|US5176722 *||Jun 5, 1991||Jan 5, 1993||The Boc Group, Inc.||Pressure swing adsorption method for separating gaseous mixtures|
|US5206004 *||Jul 1, 1991||Apr 27, 1993||Ethyl Corporation||Silane compositions and process|
|US5245099 *||Jul 22, 1992||Sep 14, 1993||Uop||PSA process for recovery or ethylene|
|EP0294036A2 *||May 6, 1988||Dec 7, 1988||The BOC Group plc||Conditioning of the atmosphere over perishable goods|
|JPS63116721A *||Title not available|
|Citing Patent||Filing date||Publication date||Applicant||Title|
|US5846295 *||Mar 7, 1997||Dec 8, 1998||Air Products And Chemicals, Inc.||Temperature swing adsorption|
|US6024781 *||Apr 17, 1998||Feb 15, 2000||The Boc Group, Inc.||Separation of carbon dioxide and hydrocarbons|
|US6293999 *||Nov 30, 1999||Sep 25, 2001||Uop Llc||Process for separating propylene from propane|
|US6296688 *||Nov 30, 1999||Oct 2, 2001||Uop Llc||Vacuum swing adsorption process for separating propylene from propane|
|US6406521 *||Nov 30, 1999||Jun 18, 2002||Linda S. Cheng||Process for purifying propylene|
|US6468329 *||Dec 11, 1998||Oct 22, 2002||Korea Institute Of Energy Research||Adsorbents and methods for the separation of ethylene and propylene and/or unsaturated hydrocarbons from mixed gases|
|US6517611 *||Jul 23, 2001||Feb 11, 2003||Engelhard Corporation||Olefin separations employing CTS molecular sieves|
|US6576043 *||Oct 12, 2001||Jun 10, 2003||Air Products And Chemicals, Inc.||Recovery of nitrogen and light hydrocarbons from polyalkene purge gas|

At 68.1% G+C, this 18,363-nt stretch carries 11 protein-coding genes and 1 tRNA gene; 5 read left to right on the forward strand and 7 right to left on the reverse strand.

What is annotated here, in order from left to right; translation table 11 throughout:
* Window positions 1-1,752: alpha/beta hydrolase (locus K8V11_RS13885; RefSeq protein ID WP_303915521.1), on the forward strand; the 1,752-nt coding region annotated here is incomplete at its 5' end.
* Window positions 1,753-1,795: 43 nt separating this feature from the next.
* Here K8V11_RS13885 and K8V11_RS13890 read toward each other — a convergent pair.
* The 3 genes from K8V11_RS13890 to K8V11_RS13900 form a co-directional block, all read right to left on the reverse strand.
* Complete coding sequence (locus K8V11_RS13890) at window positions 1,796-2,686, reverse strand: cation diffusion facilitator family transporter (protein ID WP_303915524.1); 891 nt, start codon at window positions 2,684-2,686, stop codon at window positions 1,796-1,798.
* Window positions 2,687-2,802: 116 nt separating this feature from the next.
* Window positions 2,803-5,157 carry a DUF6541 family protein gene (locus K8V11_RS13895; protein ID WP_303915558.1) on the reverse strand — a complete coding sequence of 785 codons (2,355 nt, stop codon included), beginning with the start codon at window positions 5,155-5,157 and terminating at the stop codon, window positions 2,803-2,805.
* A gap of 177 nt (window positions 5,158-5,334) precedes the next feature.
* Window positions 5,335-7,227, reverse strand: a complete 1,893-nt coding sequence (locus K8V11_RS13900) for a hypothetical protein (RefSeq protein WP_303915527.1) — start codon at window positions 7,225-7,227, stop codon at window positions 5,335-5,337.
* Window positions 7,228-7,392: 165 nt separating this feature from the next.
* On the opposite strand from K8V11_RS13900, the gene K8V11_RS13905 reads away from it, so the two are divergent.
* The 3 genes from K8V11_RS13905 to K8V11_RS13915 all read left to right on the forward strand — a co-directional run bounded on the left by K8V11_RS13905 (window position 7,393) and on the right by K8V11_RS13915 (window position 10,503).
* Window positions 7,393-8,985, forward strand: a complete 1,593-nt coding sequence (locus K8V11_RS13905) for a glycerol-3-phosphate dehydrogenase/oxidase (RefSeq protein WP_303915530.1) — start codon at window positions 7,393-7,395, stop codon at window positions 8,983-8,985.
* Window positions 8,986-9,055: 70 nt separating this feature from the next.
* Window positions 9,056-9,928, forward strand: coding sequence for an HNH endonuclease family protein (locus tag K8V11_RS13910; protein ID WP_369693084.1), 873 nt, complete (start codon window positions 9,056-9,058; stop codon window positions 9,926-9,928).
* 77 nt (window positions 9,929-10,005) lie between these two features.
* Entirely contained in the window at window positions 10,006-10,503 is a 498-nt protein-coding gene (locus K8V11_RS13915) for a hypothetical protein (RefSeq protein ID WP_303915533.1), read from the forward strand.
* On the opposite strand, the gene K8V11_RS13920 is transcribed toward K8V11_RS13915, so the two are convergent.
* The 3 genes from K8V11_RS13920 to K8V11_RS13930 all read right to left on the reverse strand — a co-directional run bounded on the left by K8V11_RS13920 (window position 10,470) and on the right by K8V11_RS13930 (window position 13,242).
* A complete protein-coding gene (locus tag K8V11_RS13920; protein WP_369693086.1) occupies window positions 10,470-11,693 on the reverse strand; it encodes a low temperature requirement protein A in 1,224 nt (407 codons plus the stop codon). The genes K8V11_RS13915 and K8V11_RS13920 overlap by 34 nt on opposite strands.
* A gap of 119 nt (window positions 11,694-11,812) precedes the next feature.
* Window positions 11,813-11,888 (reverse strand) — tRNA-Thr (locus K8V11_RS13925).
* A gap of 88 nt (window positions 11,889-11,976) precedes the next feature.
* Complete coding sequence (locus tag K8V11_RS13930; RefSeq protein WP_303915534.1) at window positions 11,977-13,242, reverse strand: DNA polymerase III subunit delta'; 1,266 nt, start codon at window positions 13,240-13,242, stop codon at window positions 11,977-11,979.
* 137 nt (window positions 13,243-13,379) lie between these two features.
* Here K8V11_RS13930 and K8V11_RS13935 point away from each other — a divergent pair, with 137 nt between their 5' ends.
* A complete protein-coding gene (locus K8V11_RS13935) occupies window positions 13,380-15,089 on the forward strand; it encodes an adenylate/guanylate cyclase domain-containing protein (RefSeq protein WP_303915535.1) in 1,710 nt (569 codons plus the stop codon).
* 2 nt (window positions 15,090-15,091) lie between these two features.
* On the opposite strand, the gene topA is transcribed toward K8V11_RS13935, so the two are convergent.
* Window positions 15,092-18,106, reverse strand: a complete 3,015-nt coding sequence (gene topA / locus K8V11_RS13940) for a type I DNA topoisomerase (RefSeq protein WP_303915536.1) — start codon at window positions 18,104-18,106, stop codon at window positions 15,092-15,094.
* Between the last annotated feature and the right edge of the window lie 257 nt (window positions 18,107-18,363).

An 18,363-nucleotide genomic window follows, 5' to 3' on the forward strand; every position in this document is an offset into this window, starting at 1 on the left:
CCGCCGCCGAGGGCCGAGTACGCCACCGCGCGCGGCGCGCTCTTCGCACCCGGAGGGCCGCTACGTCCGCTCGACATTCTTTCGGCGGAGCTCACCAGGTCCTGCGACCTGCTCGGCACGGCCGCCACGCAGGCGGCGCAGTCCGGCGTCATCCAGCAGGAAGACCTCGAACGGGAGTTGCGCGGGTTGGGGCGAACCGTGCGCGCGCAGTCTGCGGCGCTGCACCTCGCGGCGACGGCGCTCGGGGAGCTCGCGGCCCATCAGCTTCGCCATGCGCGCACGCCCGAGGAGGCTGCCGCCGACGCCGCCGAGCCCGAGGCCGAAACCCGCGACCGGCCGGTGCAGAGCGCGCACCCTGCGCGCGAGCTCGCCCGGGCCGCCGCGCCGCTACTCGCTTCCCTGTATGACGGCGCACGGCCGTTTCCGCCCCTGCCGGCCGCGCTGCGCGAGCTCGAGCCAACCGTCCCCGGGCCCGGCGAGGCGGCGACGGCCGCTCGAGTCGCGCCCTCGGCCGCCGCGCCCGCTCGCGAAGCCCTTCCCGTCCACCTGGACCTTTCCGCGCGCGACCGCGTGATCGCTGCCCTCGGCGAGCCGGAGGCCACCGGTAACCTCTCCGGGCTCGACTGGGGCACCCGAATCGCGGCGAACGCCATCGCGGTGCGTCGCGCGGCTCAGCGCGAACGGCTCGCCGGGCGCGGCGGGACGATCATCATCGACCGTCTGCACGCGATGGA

|US6667409||Sep 27, 2001||Dec 23, 2003||Praxair Technology, Inc.||Process and apparatus for integrating an alkene derivative process with an ethylene process|
|US9421534||Oct 22, 2007||Aug 23, 2016||Mitsubishi Chemical Corporation||Production method of α-olefin low polymer|
|US20070225537 *||Oct 30, 2003||Sep 27, 2007||Shah Minish M||Process and apparatus for integrating an alkene derivative process with an ethylene process|
|US20090326297 *||Oct 22, 2007||Dec 31, 2009||Mitsubishi Chemical Corporation||Production method of alpha-olefin low polymer|
|U.S. Classification||95/101, 95/144, 95/903, 95/104|
|International Classification||B01D53/04, C07C11/04, B01D53/047, C07C7/13|
|Cooperative Classification||Y02P20/152, Y02P20/51, Y10S95/903, B01D2259/4006, B01D2253/102, B01D2253/308, B01D2256/24, C07C7/13, B01D53/047, B01D2257/104, B01D2259/403|
|European Classification||C07C7/13, B01D53/047|
|Aug 15, 1994||AS||Assignment|
Owner name: TAKEDA CHEMICAL INDUSTRIES, LTD., JAPAN
Free format text: ASSIGNMENT OF ASSIGNORS INTEREST;ASSIGNORS:TOMIZUKA, YASUHIRO;SAITOU, YOSHIHIRO;ITOGA, KIYOSHI;AND OTHERS;REEL/FRAME:007104/0653;SIGNING DATES FROM 19940725 TO 19940801
Owner name: MITSUBISHI PETROCHEMICAL ENGINEERING CO., LTD., JA
Free format text: ASSIGNMENT OF ASSIGNORS INTEREST;ASSIGNORS:TOMIZUKA, YASUHIRO;SAITOU, YOSHIHIRO;ITOGA, KIYOSHI;AND OTHERS;REEL/FRAME:007104/0653;SIGNING DATES FROM 19940725 TO 19940801
|Dec 14, 1999||REMI||Maintenance fee reminder mailed|
|May 21, 2000||LAPS||Lapse for failure to pay maintenance fees|
|Aug 1, 2000||FP||Expired due to failure to pay maintenance fee|
Effective date: 20000521